Art Accents-Introduction

These add-on art accents are simple, yet HIGHLY motivating to children!  Even my most timid writers quickly find a reason to write if they know they can stick a sticker, add googly eyes or paint to create a fun border design.

The thoughts I had behind these art accents were to:

  1. Motivate the children to write.
  2. Reward their finished work.
  3. Make the writing piece look especially nice.

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Set Up:

The way I run my camps is, the children write at the tables in the front of the room.  Then, I set up an art accent table at the back of the room.

As campers finish their writing, they move to the back table to complete their 5 minute art accent.  Then, they either set the piece aside to dry or place it in a plastic page protector*.

The cost of so many plastic page protectors may not be realistic for a school class.  But for the stories that add sand, seeds, glitter and the like, you will probably want them.  I get them from Walmart*.

At the art accent table, I only put the materials necessary for that day’s writing.  Sometimes it’s just stickers.  Other times it’s any combination of the following:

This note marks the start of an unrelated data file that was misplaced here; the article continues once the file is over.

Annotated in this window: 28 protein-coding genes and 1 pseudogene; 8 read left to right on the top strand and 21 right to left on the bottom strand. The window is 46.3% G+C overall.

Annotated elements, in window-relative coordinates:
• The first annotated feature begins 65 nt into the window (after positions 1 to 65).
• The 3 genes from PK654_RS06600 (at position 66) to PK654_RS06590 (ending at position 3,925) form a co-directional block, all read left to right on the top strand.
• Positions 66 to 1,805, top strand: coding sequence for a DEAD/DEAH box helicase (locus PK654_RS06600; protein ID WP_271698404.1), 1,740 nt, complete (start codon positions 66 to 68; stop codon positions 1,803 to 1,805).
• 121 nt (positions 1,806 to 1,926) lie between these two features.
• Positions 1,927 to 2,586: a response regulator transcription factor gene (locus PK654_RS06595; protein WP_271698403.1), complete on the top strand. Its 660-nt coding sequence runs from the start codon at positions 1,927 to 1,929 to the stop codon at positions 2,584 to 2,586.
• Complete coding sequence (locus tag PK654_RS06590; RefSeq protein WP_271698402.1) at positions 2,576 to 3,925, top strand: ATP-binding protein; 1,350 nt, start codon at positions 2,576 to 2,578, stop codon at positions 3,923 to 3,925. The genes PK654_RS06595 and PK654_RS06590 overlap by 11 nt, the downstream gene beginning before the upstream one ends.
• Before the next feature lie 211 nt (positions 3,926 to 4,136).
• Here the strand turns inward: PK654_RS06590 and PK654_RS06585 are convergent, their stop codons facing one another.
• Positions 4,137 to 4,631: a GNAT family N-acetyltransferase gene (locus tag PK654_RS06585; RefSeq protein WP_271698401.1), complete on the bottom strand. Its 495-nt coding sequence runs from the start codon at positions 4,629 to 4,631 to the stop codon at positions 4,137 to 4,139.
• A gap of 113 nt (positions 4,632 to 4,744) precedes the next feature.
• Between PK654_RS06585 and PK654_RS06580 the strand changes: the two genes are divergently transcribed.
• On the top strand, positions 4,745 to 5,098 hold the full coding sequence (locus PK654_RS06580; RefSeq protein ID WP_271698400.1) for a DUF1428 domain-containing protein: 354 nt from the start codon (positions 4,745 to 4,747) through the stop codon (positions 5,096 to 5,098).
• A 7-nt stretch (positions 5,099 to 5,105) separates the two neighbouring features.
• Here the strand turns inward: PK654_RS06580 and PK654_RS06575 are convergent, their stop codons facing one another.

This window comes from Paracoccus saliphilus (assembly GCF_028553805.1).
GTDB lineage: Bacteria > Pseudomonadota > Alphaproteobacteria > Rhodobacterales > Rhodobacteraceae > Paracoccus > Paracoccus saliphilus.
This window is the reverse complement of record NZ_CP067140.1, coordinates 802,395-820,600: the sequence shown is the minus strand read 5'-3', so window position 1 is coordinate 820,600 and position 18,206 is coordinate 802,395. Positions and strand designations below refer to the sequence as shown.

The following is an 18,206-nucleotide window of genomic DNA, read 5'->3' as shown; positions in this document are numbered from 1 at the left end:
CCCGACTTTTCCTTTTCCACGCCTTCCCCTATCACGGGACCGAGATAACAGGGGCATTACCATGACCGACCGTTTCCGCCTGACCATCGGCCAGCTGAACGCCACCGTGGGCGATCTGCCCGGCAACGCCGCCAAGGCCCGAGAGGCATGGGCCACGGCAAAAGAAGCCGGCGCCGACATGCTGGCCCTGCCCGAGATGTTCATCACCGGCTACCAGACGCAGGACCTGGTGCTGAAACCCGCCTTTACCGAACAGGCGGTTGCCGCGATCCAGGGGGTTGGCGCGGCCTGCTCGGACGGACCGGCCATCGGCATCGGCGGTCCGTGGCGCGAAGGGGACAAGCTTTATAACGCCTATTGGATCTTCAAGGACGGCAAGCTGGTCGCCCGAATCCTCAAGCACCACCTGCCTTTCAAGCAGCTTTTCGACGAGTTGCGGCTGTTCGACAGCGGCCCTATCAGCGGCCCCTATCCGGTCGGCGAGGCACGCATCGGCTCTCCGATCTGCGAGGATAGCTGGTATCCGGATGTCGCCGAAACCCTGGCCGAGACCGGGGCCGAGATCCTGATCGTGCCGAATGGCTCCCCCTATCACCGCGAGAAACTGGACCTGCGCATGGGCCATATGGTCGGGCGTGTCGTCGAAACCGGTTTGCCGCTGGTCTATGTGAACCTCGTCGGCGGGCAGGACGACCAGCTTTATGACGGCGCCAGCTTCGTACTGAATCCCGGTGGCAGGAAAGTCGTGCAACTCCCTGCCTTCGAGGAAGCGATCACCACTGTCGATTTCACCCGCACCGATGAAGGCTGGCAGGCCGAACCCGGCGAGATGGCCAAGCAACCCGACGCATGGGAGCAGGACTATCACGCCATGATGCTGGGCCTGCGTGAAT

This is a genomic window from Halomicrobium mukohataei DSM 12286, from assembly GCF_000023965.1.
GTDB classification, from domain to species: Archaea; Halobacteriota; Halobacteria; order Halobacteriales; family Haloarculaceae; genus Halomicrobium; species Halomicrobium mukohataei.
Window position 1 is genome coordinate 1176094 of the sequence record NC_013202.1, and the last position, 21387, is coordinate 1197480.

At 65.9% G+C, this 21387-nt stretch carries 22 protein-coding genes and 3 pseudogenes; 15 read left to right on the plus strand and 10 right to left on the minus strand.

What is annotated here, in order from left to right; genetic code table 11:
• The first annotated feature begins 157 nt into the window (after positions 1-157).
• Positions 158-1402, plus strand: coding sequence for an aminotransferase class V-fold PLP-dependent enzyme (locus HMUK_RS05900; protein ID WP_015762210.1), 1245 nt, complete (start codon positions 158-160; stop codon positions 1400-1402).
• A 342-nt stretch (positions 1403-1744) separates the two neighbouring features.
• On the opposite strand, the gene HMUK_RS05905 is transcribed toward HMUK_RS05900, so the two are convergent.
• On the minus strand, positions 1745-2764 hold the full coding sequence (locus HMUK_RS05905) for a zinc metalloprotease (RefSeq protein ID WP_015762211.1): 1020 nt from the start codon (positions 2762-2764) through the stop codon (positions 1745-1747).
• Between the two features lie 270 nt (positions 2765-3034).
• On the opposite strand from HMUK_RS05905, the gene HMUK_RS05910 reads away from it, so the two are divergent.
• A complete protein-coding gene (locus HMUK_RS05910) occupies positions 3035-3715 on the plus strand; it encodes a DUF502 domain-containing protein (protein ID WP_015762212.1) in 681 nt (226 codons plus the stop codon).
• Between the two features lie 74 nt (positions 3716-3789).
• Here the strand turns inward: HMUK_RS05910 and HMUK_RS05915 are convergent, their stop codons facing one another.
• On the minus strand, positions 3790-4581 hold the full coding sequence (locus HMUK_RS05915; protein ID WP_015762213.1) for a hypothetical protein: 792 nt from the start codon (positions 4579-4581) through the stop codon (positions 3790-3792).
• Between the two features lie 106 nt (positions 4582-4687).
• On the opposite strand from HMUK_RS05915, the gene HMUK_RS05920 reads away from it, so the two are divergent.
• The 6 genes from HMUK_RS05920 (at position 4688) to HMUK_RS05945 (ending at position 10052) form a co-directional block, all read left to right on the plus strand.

1. Manila folders opened to protect the table (A Dollar Tree table cloth can work.  If you want to spend a bit more, Amazon has plastic table covers with elastic*.)
  2. Glue dots*, glue sticks* and Elmer’s Glue*.   I usually hand out the glue dots if/when children need them.  We typically use those for the times we need to glue craft pom poms*,  pipe cleaners* or sequins*.  Googly eyes* stick fine with glue sticks or glue.  (Remember, I only set out the materials needed to complete the art accent that accompanies the students’ writing that day.)
  3. Third, a flat, rectangular, plastic container* to shake sand and glitter into.  This container is great, because I usually use it to store and transport the materials needed for the day.  I purchased mine at Walmart*.  Any container that is larger than an 8.5″x 11″ piece of paper will do.
  4. Sequins*, googly eyes*…whatever accent is needed for the lesson.
  5. Markers*
  6. Paint*
  7. Finally, plastic page protectors*, available for the campers’ finished product.

Here’s a list of art accent materials to get you started.

This list may cause you to generate ideas of your own. And I will be adding more materials as I use them in my own teaching.  If you’d like to receive ideas regularly, you can sign up to receive my free monthly newsletter below.

For now, begin browsing ideas using:

Calendar Pages

Food

Googly-Eyes

Markers

Paint

Pipe Cleaners

Sand

Sequins

Stickers

Watercolor